Independent pages Wave #3 December 2020

Het Hart in haar Mond

Ella Finer & Vibeke Mascini

A child looks at a stone crucifix and says she has seen the statue of liberty. As the child’s voice finds its language in images of life beyond human scale, her mother returns to her early years. To learn language again in sounds, to learn the world she lives in by touch, to feel the news as painful rushes of sound and vision, to see the symbols of freedom, liberty, sacrifice in the same image-collision. She makes the challenge to herself - to find the words to explain how they are distinct.

She calls the voice, in which she learns the world again, her singing voice. She is familiar with the recycling of air and knows her voice carries in the inhaled/exhaled breath of others. She knows that a singing voice severed from the vital intake of air would be very different from hers, which is always rooted in the impulse of breath. While the Humpback whale can “sing” without blowing a single bubble, her singing voice always short-circuits with the need to take in oxygen – she makes conversation in the suspension time of the natural need.

Some voices make their meaning beyond what we can hear. Would we still call these voices? These languages taking shape in energies, feelings, intuitions; or the submarine vibrations of the whale song? She thinks how to describe the distinction between the natural and artificial voices that can occupy the same frequency, “voices” that carry such differing intentions. The military sonar that met the voice of a whale in the 1940s was listening for enemy craft when it intercepted the animal’s whistles, squeals, chirps, clicks, and rasps. She can’t imagine the human voice sounding as ethereal to the whale as whale voices sound to us: when whales might perceive our voice as the sterile pings of the submarine, and the monotonous hum of the motorboats. This human voice has become the background noise to all whale communication, obstructing vital sound frequencies. At times, when this mechanical human speaks, whale ears bleed.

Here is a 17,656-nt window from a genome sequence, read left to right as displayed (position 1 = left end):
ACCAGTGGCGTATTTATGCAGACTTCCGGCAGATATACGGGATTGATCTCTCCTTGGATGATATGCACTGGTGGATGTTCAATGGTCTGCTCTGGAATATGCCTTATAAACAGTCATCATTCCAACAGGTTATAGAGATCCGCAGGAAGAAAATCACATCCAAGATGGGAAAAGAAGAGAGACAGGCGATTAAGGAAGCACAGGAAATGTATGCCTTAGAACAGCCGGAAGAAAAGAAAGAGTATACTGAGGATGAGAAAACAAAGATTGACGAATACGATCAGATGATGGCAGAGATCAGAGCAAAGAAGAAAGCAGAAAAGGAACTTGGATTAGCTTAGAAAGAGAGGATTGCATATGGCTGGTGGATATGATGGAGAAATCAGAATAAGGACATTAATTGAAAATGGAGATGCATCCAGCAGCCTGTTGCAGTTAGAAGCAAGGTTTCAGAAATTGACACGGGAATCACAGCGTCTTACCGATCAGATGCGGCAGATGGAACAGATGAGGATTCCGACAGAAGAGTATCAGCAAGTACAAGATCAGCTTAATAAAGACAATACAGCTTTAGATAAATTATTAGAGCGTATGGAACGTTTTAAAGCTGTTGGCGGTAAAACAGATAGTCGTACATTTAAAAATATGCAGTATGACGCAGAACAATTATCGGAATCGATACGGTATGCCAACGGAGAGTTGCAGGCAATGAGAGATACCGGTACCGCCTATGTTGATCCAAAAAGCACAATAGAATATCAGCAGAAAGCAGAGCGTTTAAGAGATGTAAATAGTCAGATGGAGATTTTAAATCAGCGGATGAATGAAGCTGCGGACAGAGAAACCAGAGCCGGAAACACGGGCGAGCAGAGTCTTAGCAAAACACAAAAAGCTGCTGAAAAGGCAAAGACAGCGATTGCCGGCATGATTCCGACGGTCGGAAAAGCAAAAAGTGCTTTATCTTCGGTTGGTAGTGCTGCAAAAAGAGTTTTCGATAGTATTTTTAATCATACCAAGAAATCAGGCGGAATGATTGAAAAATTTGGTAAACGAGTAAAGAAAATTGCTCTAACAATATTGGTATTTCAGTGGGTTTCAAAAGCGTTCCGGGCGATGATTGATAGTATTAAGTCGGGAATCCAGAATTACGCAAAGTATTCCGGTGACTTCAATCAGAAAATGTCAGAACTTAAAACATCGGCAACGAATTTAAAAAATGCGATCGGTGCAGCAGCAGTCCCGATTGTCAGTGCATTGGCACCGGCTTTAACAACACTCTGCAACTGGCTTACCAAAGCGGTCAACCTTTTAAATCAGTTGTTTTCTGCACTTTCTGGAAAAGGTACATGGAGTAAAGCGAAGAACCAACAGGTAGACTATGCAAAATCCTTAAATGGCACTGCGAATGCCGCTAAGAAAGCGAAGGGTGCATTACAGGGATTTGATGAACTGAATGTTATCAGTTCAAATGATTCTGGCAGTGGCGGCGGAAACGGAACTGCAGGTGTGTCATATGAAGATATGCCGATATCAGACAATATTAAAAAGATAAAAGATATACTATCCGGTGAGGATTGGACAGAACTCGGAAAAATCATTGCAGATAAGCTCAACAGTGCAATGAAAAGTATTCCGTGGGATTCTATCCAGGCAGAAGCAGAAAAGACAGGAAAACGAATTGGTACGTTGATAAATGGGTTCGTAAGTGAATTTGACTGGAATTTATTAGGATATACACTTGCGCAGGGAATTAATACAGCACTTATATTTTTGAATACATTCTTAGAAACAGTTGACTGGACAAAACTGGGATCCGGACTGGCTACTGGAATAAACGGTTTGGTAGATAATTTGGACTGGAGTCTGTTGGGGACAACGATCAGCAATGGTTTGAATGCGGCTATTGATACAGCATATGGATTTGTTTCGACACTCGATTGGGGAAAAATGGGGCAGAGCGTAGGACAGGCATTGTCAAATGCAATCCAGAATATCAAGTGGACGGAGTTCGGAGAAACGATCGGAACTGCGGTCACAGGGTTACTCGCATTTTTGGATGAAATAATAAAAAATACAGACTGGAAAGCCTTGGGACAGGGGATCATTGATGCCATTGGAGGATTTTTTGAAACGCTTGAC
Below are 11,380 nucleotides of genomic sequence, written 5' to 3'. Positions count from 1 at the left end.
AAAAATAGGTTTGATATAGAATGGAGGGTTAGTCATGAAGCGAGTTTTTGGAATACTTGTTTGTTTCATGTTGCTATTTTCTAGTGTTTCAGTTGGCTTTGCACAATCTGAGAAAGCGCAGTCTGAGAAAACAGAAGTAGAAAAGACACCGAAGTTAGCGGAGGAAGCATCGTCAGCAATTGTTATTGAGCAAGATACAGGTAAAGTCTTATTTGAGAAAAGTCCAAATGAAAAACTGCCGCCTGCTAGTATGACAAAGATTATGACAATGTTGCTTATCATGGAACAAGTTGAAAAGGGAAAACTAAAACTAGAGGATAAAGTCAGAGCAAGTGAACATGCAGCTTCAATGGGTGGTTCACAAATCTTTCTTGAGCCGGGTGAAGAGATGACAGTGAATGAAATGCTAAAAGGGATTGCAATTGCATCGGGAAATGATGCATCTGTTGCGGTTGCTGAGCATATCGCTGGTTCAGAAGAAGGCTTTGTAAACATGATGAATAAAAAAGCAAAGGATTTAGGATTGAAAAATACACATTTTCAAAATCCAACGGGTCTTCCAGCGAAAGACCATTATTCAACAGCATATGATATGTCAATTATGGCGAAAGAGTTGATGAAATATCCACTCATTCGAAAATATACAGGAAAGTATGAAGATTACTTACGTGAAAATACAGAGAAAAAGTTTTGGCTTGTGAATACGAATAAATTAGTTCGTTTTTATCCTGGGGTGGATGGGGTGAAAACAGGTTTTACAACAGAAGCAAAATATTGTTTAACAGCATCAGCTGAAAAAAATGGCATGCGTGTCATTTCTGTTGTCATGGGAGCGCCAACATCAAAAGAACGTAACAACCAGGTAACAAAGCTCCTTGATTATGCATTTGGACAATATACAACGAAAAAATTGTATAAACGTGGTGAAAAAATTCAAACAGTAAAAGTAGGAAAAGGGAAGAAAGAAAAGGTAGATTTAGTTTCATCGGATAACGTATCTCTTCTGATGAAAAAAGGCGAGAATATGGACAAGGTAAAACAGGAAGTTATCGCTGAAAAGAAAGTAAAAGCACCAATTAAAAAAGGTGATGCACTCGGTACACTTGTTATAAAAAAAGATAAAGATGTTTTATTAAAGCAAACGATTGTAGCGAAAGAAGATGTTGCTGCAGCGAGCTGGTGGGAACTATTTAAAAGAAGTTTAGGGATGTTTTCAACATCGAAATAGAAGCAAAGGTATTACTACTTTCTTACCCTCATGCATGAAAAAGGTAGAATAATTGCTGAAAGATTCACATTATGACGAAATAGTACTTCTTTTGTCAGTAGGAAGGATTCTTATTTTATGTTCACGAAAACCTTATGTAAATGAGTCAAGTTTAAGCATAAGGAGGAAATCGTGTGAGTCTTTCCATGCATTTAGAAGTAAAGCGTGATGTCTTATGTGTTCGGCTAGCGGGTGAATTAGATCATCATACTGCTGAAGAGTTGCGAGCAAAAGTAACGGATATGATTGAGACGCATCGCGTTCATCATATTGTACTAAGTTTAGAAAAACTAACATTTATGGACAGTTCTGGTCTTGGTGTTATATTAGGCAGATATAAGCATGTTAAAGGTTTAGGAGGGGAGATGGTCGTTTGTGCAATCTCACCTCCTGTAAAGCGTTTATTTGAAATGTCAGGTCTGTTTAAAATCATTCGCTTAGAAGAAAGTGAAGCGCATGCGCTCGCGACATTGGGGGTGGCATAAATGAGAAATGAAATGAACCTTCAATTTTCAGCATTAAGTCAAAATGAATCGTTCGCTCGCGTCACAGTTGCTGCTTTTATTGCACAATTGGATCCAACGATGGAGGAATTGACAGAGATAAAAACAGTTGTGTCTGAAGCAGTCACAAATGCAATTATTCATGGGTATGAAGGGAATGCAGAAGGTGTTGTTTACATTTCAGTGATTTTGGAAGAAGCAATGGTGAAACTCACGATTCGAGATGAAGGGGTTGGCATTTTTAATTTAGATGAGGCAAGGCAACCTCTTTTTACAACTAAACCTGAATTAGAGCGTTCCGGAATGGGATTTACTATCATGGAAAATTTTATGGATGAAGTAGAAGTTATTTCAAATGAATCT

This is wave study - how we make returns and trust the slips. When the water rolls differently we trust the wave to carry us, but we are not the ones out at sea.

The man in the whale body lights a fire. The whale body never sleeps for fear of drowning, or not fear, but deep knowledge. A profound understanding of breath, a remembering of air as the breath that will sustain it. Is this why the fire is able to light and burn? Because the whale breathes the same air as we do, and the ‘air will never simply be mine.’ [1]

[1] Luce Irigaray, The Forgetting of Air in Martin Heidegger, London: Athlon Press, 1999, p.309.

The imagined whale-walls hold the dream hollow in which the fire burns. This mythical architecture of the insides, this need and desire for the human to take refuge inside the mystery. And how we try and make sense of the mysterious through scaling with what we can apprehend, what we can - by touch - start to form the dimensions of. The whale heart is the size of a small car. Who drives the whale heart? The blood that pumps through this giant organ is laced with heavy metals, battery elements. Who drives the whale heart? This heart that can be heard from miles away.

The mother abstracts distance for and with the child. Stories happen far-away, time is once upon. She returns to storybooks to learn to read again, about another metal giantess, an iron woman awakened from deep sleep by children, who, through her, hear the dying of the world. The Mother of exiles, liberty in pylon and steel. Imagine making the metal skin for your mothers’ likeness. Building your mother as a giant, she who is always that scale. Mother giant.